Two weeks ago our fourth granddaughter was born. The day after her arrival, I was able to hold this precious new life in my arms for about 45 minutes. Having experienced the stress of being born, she was content to sleep most of the time. She barely moved. But when she heard my voice and others in the room, she would open her eyes trying to connect. This unmistakable inner need for connection was there from the beginning. Gradually, she was introduced to her immediate and extended family. She will form new connections as she grows. The desire to connect will remain with her for the rest of her life, as it is for all of us.
Decades ago, the famed Austrian behaviorist Konrad Lorenz conducted an experiment with a duck. He believed a newborn duckling would treat the first living thing it encountered as its mother or primary connection. The experiment proved true and the duckling followed him wherever he went. (See above) Apparently, this life force inhabits most living things.
Sex addiction is a disease of misconnection. Most addicts, through circumstances and experiences, did not make healthy connections growing up. Instead of finding people we could confide in about our struggles, we turned away into fantasy, pornography and other illicit and secretive behaviors. The consequences caused us even more pain, eventually enveloping those around us too. True recovery must bring us back into these much needed healthy connections in order for us to find lasting freedom and happiness.
Jesus spoke about the need for authentic connection with him when he taught the following in John 15.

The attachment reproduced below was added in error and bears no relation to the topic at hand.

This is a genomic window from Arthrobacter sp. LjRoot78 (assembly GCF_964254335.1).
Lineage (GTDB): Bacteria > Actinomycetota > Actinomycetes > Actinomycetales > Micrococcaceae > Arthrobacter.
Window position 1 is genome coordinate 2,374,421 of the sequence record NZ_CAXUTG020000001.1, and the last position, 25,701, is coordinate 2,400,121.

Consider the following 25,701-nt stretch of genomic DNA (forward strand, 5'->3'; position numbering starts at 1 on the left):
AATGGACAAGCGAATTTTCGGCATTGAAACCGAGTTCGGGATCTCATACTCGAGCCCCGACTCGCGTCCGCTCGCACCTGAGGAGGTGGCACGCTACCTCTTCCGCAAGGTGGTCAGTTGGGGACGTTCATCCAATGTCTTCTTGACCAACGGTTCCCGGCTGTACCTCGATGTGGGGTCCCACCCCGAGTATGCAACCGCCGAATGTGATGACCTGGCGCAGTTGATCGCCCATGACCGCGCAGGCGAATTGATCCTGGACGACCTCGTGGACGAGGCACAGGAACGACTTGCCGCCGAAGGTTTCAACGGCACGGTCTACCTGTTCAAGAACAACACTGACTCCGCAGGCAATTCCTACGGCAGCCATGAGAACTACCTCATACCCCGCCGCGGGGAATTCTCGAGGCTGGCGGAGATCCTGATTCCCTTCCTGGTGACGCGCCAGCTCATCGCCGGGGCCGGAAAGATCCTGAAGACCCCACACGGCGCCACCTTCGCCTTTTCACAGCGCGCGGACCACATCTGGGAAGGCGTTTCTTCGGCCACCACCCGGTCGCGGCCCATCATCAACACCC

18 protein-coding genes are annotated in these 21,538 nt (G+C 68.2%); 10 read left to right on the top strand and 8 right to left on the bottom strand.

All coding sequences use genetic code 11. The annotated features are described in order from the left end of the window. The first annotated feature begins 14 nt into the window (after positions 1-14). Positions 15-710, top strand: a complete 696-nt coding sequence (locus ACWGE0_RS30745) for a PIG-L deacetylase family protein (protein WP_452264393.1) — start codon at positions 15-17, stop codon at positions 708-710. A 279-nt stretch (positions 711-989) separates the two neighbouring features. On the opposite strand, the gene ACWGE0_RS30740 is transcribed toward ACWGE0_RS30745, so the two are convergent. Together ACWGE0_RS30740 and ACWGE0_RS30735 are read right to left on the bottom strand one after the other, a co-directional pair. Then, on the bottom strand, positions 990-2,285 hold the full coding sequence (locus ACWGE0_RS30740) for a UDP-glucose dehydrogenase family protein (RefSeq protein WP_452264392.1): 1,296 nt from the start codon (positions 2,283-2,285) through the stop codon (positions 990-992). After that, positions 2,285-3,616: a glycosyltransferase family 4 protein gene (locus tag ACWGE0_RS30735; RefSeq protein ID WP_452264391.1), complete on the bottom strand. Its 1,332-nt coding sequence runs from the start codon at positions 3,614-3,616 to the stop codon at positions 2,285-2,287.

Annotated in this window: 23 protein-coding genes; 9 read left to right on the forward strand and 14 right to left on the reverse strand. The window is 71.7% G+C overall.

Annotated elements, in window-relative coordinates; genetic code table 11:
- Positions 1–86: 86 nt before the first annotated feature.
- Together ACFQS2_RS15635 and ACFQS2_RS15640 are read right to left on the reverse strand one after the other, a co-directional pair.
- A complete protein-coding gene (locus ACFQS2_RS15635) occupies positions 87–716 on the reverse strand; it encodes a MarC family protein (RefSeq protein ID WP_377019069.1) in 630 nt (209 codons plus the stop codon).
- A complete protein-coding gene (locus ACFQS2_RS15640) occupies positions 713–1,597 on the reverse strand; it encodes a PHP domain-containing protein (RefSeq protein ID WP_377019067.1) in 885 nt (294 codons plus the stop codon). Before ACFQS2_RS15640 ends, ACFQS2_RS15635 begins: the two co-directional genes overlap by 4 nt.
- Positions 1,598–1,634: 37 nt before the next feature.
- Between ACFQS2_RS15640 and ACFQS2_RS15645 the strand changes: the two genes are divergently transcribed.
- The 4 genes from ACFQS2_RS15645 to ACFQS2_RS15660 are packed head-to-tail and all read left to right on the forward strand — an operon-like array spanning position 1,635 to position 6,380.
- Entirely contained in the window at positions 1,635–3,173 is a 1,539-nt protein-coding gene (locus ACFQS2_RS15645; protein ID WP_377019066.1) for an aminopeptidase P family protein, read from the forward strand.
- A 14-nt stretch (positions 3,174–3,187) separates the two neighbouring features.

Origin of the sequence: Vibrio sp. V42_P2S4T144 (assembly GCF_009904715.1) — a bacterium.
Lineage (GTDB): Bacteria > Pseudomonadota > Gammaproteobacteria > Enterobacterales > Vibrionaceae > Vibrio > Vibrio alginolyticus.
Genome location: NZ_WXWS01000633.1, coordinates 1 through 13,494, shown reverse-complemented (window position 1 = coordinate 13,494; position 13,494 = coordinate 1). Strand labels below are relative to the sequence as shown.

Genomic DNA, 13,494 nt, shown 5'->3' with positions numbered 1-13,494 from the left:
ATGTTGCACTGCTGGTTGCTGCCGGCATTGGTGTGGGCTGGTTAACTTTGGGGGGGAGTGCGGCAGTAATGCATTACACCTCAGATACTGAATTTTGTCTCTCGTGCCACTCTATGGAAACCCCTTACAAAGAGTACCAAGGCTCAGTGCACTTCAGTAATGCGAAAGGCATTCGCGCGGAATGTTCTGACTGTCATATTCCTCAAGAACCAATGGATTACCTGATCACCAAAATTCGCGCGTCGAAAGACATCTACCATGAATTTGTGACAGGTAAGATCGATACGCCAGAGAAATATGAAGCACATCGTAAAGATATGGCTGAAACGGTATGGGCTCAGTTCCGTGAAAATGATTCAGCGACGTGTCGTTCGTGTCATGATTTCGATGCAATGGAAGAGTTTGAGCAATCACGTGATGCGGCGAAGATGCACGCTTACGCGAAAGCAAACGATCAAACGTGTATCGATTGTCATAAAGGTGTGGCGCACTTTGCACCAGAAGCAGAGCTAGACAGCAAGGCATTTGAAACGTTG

5 “I am the vine; you are the branches. If you remain in me and I in you, you will bear much fruit; apart from me you can do nothing. 6 If you do not remain in me, you are like a branch that is thrown away and withers; such branches are picked up, thrown into the fire and burned. 7 If you remain in me and my words remain in you, ask whatever you wish, and it will be done for you. 8 This is to my Father’s glory, that you bear much fruit, showing yourselves to be my disciples.
Jesus had also previously spoken of authentic human connection in John 13.
34 “A new command I give you: Love one another. As I have loved you, so you must love one another.
In the 1930’s, a friend of AA, Carl Jung wrote a letter to Bill W. the co-founder of AA in which he said the two most essential experiences necessary to recovery were (I am paraphrasing here) a life changing spiritual experience and a deep connection in honest, transparent fellowship with other strugglers. This remains true today. Many people testify that in their 12 Step group that they can finally be known for who they really are.
We cannot change the past. But the past can be redeemed by the kind of deeper healthy connections we all need. How can these connections be made? They are made when two addicts share coffee or lunch, in 12 step meetings, in retreats and conferences or in working Steps together, and in honestly sharing our weakness with someone else. True connection can also be made in quiet meditation and prayer with the Source of our life. It all begins with understanding and legitimizing this deep, innate desire to connect, one that that we all experience.
Connections are inevitable. They are part of being human. The only question is: what kind of connections will we make? And are they healthy or not? Our program provides the guidance we need. The choice is ours.